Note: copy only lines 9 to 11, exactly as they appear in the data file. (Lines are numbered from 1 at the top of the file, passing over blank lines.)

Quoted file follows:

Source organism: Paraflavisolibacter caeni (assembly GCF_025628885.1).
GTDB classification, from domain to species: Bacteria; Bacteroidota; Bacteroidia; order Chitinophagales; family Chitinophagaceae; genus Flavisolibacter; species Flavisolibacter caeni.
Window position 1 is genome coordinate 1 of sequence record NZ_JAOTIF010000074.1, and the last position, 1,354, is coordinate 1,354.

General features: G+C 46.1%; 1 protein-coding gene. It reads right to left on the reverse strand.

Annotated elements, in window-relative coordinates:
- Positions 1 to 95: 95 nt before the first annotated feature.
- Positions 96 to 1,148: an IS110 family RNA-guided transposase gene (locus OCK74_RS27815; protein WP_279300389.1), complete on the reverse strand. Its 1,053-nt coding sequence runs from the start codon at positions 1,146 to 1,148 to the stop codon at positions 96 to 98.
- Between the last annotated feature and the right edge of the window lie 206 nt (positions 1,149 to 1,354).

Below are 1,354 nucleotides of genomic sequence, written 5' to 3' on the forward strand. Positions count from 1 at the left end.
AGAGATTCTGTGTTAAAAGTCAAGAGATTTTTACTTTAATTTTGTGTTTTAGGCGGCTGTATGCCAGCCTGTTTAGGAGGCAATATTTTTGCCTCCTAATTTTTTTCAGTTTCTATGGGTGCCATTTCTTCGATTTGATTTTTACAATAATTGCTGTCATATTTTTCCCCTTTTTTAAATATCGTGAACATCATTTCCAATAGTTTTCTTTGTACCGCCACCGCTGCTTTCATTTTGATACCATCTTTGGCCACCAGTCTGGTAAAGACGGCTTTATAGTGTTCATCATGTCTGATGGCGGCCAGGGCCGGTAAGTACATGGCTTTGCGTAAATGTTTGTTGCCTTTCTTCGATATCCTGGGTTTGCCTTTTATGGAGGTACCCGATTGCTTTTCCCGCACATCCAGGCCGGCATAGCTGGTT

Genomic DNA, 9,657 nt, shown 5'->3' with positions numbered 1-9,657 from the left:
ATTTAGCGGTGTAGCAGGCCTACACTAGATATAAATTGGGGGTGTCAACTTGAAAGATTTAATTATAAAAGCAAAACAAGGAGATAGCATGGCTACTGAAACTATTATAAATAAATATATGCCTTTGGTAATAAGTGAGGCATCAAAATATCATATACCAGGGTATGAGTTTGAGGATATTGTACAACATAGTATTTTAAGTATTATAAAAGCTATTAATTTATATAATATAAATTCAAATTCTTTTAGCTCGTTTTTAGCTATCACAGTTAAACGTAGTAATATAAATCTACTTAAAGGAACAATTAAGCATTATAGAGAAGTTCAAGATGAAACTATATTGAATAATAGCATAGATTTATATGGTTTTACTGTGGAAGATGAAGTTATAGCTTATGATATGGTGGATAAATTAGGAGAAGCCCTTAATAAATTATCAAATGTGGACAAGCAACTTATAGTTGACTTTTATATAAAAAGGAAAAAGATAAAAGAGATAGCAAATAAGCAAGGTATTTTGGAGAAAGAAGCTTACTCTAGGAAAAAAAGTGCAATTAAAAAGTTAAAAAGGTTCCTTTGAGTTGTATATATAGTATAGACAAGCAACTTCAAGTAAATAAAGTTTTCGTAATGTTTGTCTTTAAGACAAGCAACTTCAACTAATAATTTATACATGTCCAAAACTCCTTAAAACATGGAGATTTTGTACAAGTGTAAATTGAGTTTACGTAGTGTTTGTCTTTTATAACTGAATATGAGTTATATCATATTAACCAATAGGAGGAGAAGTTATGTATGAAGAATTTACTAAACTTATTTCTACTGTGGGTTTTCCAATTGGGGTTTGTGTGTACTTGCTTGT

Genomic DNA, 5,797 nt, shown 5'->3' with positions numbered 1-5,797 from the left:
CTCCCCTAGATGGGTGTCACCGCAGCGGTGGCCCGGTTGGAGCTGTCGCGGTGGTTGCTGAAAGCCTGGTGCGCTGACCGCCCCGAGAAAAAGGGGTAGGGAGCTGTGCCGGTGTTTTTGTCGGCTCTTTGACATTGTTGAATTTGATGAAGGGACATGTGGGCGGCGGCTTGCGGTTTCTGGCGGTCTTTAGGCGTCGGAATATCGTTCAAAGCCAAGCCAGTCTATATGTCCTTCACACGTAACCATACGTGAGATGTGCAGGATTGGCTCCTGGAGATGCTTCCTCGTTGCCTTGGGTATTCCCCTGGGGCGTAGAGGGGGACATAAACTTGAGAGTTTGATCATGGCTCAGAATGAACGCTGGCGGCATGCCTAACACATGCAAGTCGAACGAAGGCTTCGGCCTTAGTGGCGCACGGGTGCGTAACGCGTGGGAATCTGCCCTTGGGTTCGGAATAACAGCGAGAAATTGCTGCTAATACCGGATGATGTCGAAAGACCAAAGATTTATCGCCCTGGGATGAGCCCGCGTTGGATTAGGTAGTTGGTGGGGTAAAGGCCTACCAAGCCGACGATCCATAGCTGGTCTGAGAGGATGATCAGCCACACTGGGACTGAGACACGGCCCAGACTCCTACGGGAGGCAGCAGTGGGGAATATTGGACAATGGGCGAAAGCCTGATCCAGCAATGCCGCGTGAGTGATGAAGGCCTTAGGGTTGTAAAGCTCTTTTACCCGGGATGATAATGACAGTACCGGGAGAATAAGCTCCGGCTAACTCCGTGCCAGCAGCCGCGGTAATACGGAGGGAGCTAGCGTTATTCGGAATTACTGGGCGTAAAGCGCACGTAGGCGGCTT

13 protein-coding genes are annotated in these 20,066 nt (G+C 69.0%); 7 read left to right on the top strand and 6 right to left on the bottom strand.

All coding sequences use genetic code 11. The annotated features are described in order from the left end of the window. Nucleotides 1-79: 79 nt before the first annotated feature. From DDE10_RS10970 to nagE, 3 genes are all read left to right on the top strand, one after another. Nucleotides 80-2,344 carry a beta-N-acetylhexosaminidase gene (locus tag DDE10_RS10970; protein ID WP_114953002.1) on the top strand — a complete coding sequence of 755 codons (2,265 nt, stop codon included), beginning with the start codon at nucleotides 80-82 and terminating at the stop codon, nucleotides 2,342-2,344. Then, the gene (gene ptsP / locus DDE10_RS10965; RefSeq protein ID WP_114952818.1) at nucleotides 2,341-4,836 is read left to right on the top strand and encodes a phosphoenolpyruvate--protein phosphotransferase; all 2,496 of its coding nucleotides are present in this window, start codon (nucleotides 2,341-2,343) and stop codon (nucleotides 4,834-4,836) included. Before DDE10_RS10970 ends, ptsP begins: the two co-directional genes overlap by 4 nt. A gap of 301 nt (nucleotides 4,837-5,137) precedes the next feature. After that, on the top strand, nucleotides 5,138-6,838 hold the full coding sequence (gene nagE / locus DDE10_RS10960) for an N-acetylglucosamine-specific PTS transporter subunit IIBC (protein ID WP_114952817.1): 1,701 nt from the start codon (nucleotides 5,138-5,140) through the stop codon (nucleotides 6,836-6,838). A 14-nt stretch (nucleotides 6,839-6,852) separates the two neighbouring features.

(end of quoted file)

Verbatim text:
Below are 1,354 nucleotides of genomic sequence, written 5' to 3' on the forward strand. Positions count from 1 at the left end.
AGAGATTCTGTGTTAAAAGTCAAGAGATTTTTACTTTAATTTTGTGTTTTAGGCGGCTGTATGCCAGCCTGTTTAGGAGGCAATATTTTTGCCTCCTAATTTTTTTCAGTTTCTATGGGTGCCATTTCTTCGATTTGATTTTTACAATAATTGCTGTCATATTTTTCCCCTTTTTTAAATATCGTGAACATCATTTCCAATAGTTTTCTTTGTACCGCCACCGCTGCTTTCATTTTGATACCATCTTTGGCCACCAGTCTGGTAAAGACGGCTTTATAGTGTTCATCATGTCTGATGGCGGCCAGGGCCGGTAAGTACATGGCTTTGCGTAAATGTTTGTTGCCTTTCTTCGATATCCTGGGTTTGCCTTTTATGGAGGTACCCGATTGCTTTTCCCGCACATCCAGGCCGGCATAGCTGGTT

Genomic DNA, 9,657 nt, shown 5'->3' with positions numbered 1-9,657 from the left: